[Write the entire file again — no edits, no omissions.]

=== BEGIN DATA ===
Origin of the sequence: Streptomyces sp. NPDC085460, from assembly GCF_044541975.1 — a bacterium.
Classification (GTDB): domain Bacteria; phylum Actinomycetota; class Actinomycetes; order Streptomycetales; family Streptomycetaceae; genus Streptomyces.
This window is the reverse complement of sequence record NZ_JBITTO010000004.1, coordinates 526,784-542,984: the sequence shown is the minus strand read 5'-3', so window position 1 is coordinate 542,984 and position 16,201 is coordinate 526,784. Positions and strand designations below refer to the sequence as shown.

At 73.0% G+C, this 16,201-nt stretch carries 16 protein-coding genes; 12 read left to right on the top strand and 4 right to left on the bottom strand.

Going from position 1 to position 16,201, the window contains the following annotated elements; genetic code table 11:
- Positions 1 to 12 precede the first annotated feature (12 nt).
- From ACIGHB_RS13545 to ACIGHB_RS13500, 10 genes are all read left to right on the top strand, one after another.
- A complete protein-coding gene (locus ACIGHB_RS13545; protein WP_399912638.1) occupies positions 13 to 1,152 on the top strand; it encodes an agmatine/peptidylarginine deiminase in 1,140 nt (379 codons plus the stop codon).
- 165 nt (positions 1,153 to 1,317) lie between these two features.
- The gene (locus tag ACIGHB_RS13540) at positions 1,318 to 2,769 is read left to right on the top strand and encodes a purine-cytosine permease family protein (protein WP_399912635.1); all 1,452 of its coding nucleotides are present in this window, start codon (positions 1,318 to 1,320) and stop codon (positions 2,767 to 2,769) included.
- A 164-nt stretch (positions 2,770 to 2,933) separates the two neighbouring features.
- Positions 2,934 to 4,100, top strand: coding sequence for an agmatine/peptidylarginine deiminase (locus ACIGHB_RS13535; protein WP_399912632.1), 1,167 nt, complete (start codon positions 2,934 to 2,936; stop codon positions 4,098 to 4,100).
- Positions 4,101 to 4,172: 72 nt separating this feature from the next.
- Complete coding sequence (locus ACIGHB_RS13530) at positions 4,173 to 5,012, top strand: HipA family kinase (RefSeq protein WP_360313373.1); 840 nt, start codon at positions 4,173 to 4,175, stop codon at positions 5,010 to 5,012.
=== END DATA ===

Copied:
Origin of the sequence: Streptomyces sp. NPDC085460, from assembly GCF_044541975.1 — a bacterium.
Classification (GTDB): domain Bacteria; phylum Actinomycetota; class Actinomycetes; order Streptomycetales; family Streptomycetaceae; genus Streptomyces.
This window is the reverse complement of sequence record NZ_JBITTO010000004.1, coordinates 526,784-542,984: the sequence shown is the minus strand read 5'-3', so window position 1 is coordinate 542,984 and position 16,201 is coordinate 526,784. Positions and strand designations below refer to the sequence as shown.

At 73.0% G+C, this 16,201-nt stretch carries 16 protein-coding genes; 12 read left to right on the top strand and 4 right to left on the bottom strand.

Going from position 1 to position 16,201, the window contains the following annotated elements; genetic code table 11:
- Positions 1 to 12 precede the first annotated feature (12 nt).
- From ACIGHB_RS13545 to ACIGHB_RS13500, 10 genes are all read left to right on the top strand, one after another.
- A complete protein-coding gene (locus ACIGHB_RS13545; protein WP_399912638.1) occupies positions 13 to 1,152 on the top strand; it encodes an agmatine/peptidylarginine deiminase in 1,140 nt (379 codons plus the stop codon).
- 165 nt (positions 1,153 to 1,317) lie between these two features.
- The gene (locus tag ACIGHB_RS13540) at positions 1,318 to 2,769 is read left to right on the top strand and encodes a purine-cytosine permease family protein (protein WP_399912635.1); all 1,452 of its coding nucleotides are present in this window, start codon (positions 1,318 to 1,320) and stop codon (positions 2,767 to 2,769) included.
- A 164-nt stretch (positions 2,770 to 2,933) separates the two neighbouring features.
- Positions 2,934 to 4,100, top strand: coding sequence for an agmatine/peptidylarginine deiminase (locus ACIGHB_RS13535; protein WP_399912632.1), 1,167 nt, complete (start codon positions 2,934 to 2,936; stop codon positions 4,098 to 4,100).
- Positions 4,101 to 4,172: 72 nt separating this feature from the next.
- Complete coding sequence (locus ACIGHB_RS13530) at positions 4,173 to 5,012, top strand: HipA family kinase (RefSeq protein WP_360313373.1); 840 nt, start codon at positions 4,173 to 4,175, stop codon at positions 5,010 to 5,012.